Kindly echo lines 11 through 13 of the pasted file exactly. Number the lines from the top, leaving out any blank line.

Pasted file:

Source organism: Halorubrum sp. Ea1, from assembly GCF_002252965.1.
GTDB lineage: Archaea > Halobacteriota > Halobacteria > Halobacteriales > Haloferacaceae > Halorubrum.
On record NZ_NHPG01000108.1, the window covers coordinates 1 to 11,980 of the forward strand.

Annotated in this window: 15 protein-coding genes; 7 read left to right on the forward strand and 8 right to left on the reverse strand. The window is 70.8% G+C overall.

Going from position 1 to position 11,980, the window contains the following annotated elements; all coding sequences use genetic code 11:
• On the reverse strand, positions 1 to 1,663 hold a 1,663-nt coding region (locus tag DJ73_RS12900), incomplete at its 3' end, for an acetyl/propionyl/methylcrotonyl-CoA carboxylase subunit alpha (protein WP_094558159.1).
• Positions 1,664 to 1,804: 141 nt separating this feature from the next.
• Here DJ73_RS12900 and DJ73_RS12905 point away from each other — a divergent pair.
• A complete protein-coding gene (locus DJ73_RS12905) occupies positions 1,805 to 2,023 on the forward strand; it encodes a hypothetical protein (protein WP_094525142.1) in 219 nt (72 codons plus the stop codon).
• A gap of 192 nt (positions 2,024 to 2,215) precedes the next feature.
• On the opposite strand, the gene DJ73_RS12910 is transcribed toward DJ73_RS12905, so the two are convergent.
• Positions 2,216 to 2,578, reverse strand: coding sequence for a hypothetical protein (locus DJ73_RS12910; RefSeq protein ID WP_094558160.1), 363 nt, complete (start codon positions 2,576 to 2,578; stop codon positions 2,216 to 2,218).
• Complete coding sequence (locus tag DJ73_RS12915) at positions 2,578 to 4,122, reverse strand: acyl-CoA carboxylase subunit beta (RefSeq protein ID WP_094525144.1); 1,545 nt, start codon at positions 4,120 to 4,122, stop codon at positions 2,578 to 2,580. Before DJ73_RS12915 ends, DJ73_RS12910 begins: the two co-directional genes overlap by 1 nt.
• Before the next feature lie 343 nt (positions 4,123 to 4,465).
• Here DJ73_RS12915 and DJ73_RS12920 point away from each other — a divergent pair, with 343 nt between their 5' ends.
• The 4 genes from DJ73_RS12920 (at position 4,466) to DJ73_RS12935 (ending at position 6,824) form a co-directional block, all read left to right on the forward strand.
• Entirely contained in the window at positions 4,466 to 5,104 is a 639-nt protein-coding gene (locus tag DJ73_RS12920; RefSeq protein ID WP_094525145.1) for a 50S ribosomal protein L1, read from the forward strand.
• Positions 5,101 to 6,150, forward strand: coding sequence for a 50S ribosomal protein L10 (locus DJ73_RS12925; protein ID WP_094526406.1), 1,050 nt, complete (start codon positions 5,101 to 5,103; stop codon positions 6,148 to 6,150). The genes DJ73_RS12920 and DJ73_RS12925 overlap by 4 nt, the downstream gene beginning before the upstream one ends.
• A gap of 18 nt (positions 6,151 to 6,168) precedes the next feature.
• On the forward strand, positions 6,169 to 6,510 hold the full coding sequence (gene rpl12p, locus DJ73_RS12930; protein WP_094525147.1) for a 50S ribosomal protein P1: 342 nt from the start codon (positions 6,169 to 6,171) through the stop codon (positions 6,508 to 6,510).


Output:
• On the opposite strand, the gene DJ73_RS12910 is transcribed toward DJ73_RS12905, so the two are convergent.
• Positions 2,216 to 2,578, reverse strand: coding sequence for a hypothetical protein (locus DJ73_RS12910; RefSeq protein ID WP_094558160.1), 363 nt, complete (start codon positions 2,576 to 2,578; stop codon positions 2,216 to 2,218).
• Complete coding sequence (locus tag DJ73_RS12915) at positions 2,578 to 4,122, reverse strand: acyl-CoA carboxylase subunit beta (RefSeq protein ID WP_094525144.1); 1,545 nt, start codon at positions 4,120 to 4,122, stop codon at positions 2,578 to 2,580. Before DJ73_RS12915 ends, DJ73_RS12910 begins: the two co-directional genes overlap by 1 nt.